At first glance, this morning's U.S. non-farm payrolls report failed to impress the market. Yes, job growth was basically in line with expectations especially when taking into account the 20k more jobs that were added to the October report and Yes, the unemployment fell to 8.6 percent, its lowest level since March 2009. However with such a steep decline in the jobless rate, we would expect to see a much stronger reaction in the U.S. dollar and risk appetite. Risk rallied the minute non-farm payrolls were released but reverted back to its pre-NFP levels quickly thereafter. With most of leading indicators for non-farm payrolls stacked so heavily in favor of stronger job growth, speculators were front running the number and when payrolls fail to rise by 125k or more, they were sorely disappointed. Even though 125k was the consensus forecast, the whisper number was closer to 150k. Yet the lack of enthusiasm to today's non-farm payrolls report is still surprising considering how much the unemployment rate declined. There are flaws to the household survey which generates the unemployment rate including a smaller sample set and greater volatility but at the end of the day, the decline is large enough that it should not be ignored because politicians will point to the number and pat themselves on the back for a job well done.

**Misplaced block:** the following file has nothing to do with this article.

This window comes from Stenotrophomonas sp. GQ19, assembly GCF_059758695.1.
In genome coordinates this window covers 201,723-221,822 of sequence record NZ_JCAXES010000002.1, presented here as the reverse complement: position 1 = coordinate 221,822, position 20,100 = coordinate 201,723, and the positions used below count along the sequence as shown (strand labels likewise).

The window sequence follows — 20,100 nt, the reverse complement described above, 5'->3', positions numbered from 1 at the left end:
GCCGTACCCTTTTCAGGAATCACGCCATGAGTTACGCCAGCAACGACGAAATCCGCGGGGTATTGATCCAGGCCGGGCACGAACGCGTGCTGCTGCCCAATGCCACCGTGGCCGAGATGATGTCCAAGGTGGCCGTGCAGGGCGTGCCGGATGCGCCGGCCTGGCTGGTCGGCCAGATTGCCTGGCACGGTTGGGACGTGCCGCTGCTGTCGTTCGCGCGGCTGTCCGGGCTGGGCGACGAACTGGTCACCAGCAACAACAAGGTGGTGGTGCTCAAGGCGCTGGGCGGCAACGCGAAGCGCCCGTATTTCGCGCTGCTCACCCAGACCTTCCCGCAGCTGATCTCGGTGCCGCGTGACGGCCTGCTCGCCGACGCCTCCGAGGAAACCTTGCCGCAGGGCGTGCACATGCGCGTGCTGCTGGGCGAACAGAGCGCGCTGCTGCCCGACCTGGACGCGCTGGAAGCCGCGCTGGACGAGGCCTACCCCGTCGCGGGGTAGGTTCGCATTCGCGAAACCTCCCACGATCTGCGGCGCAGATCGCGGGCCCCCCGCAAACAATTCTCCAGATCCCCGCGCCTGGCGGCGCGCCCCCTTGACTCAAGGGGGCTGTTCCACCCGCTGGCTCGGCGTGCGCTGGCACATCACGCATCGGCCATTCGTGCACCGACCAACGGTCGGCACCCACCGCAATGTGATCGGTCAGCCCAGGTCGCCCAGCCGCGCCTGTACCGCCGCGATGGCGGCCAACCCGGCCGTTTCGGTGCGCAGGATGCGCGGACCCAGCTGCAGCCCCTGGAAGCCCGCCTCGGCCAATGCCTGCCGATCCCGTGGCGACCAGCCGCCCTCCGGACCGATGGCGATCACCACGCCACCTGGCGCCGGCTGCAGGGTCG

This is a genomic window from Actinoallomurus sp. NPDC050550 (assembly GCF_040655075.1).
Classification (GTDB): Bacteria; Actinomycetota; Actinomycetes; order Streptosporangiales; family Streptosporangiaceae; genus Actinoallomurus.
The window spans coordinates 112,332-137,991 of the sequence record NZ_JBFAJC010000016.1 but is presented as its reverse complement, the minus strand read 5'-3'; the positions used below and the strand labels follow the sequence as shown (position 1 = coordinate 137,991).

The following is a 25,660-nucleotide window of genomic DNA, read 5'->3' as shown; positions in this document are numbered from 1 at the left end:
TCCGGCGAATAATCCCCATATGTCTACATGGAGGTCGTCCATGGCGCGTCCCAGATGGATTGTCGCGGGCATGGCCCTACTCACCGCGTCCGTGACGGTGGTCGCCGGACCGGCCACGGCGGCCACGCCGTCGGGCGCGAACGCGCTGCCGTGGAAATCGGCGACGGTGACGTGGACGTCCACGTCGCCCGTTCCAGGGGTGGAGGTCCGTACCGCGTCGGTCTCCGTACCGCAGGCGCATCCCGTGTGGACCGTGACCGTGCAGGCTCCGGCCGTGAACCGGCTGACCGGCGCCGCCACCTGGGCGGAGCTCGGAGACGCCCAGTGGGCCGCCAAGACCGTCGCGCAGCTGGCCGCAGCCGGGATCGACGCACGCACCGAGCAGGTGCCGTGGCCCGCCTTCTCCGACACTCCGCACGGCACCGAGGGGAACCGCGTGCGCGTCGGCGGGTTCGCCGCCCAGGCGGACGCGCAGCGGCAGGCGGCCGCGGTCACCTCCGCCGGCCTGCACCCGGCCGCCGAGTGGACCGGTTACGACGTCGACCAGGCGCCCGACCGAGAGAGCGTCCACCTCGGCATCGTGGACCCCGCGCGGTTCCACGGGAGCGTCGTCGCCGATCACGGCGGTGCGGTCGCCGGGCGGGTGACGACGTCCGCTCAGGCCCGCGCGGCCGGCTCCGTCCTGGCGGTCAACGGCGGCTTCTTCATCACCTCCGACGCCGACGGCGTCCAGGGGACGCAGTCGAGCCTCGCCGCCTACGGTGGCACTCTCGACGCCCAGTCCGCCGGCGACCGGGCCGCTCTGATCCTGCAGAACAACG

According to the non-farm payrolls report, a total of 120k jobs were created in the month of November, 140k of which was in the private sector. The manufacturing sector added 2k jobs which was less than expected. The big story was the unemployment rate which fell to 8.6 from 9.0 percent and the reason why we believe there is some validity to the drop in the jobless rate is because the U-6 unemployment rate which is a much broader measure of unemployment also declined to 15.6 percent from 16.2 percent. Unfortunately Americans are making less with average hourly earnings falling 0.1 percent, the hours worked remained the same at 34.3.
The main takeaway from today's report is that the labor market is slowing recovering but the pace of recovery is still not strong enough to remove the risk of a double dip in 2012. As usual the report is subject to revisions and the unemployment rate could easily spike back up in the coming months - remember, one month does not make a trend. Although Federal Reserve officials will be relieved to see the jobless rate decline, the level of job growth and the labor market in general is not healthy enough for them to abandon their plans to increase transparency in monetary policy next month. They will still be looking to change the language in the FOMC statement to ensure that investors realize that they will do all it takes to keep rates low for an extremely long time.
The views and opinions expressed herein are the views and opinions of the author and do not necessarily reflect those of Nasdaq, Inc.
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